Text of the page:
UCL Discovery
UCL home » Library Services » Electronic resources » UCL Discovery

Solar geoengineering could substantially reduce climate risks-A research hypothesis for the next decade

Keith, DW; Irvine, PJ; (2016) Solar geoengineering could substantially reduce climate risks-A research hypothesis for the next decade. Earth's Future , 4 (11) pp. 549-559. 10.1002/2016EF000465. Green open access

[thumbnail of Keith_et_al-2016-Earth's_Future.pdf]
Preview
Text
Keith_et_al-2016-Earth's_Future.pdf - Published version

Download (159kB) | Preview

Abstract

We offer a hypothesis that if solar geoengineering (SG) were deployed to offset half of the increase in global‐mean temperature from the date of deployment using a technology and deployment method chosen to approximate a reduction in the solar constant then, over the 21st century, it would (a) substantially reduce the global aggregate risks of climate change, (b) without making any country worse off, and (c) with the aggregate risks from side‐effects being small in comparison to the reduction in climate risks. We do not set out to demonstrate this hypothesis; rather we propose it with the goal of stimulating a strategic engagement of the SG research community with policy‐relevant questions. We elaborate seven sub‐hypotheses on the effects of our scenario for key risks of climate change that could be assessed in future modeling work. As an example, we provide a defence of one of our sub‐hypotheses, that our scenario of SG would reduce the risk of drought in dry regions, but also identify issues that may undermine this sub‐hypothesis and how future work could resolve this question. SG cannot substitute for emissions mitigation but it may be a useful supplement. It is our hope that scientific and technical research over the next decade focuses more closely on well‐articulated variants of the key policy‐relevant question: could SG be designed and deployed in such a way that it could substantially and equitably reduce climate risks?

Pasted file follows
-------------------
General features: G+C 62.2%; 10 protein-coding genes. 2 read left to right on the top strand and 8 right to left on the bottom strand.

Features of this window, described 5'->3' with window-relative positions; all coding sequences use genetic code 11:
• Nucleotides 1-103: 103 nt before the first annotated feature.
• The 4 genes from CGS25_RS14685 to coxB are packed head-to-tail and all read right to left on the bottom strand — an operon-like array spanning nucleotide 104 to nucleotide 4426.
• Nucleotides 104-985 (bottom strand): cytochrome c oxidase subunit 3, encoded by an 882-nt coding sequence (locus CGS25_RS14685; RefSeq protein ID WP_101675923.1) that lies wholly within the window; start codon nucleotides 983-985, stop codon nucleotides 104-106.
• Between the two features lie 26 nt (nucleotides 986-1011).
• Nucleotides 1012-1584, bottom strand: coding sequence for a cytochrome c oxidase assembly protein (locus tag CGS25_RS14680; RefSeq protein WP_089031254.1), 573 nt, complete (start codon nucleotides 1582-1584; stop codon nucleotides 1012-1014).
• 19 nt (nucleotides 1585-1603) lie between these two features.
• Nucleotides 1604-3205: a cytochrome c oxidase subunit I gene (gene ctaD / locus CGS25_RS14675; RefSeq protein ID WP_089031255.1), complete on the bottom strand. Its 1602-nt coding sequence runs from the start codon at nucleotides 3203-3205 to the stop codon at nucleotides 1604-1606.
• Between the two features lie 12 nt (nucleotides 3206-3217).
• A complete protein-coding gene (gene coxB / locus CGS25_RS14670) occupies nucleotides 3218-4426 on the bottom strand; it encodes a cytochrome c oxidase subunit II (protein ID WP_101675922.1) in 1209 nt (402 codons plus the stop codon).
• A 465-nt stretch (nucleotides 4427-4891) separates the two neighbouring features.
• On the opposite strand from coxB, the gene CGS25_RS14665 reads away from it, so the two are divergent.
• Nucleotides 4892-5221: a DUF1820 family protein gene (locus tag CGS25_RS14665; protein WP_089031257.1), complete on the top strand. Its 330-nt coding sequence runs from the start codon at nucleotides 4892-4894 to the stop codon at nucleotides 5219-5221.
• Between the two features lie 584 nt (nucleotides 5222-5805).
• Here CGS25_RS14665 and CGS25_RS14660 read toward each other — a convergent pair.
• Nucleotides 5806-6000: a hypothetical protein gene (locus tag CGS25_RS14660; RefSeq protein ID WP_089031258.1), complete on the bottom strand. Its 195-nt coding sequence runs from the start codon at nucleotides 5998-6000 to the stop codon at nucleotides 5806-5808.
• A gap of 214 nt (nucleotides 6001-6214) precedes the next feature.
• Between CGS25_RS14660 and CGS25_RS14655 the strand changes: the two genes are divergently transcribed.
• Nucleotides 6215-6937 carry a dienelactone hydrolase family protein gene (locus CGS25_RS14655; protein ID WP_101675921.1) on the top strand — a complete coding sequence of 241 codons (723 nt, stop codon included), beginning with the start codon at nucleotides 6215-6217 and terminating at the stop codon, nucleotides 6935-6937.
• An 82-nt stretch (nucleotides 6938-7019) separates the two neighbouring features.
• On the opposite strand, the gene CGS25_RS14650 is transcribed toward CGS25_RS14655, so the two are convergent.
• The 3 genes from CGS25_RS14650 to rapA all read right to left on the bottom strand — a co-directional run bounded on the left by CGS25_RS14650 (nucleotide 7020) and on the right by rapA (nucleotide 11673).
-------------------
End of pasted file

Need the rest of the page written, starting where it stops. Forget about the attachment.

Type: Article
Title: Solar geoengineering could substantially reduce climate risks-A research hypothesis for the next decade
Open access status: An open access version is available from UCL Discovery
DOI: 10.1002/2016EF000465
Publisher version: http://dx.doi.org/10.1002/2016EF000465
Language: English
Additional information: © 2016 The Authors. This is an open access article under the terms of the Creative Commons Attribution-NonCommercial-NoDerivs License, which permits use and distribution in any medium, provided the original work is properly cited, the use is non-commercial and no modifications or adaptations are made.
Keywords: geoengineering, climate change, climate policy, SRM
UCL classification: UCL
UCL > Provost and Vice Provost Offices > UCL BEAMS
UCL > Provost and Vice Provost Offices > UCL BEAMS > Faculty of Maths and Physical Sciences
UCL > Provost and Vice Provost Offices > UCL BEAMS > Faculty of Maths and Physical Sciences > Dept of Earth Sciences
URI: https://discovery.ucl.ac.uk/id/eprint/10091182
Downloads since deposit
0Downloads
Download activity - last month
Download activity - last 12 months
Downloads by country - last 12 months

Archive Staff Only

View Item View Item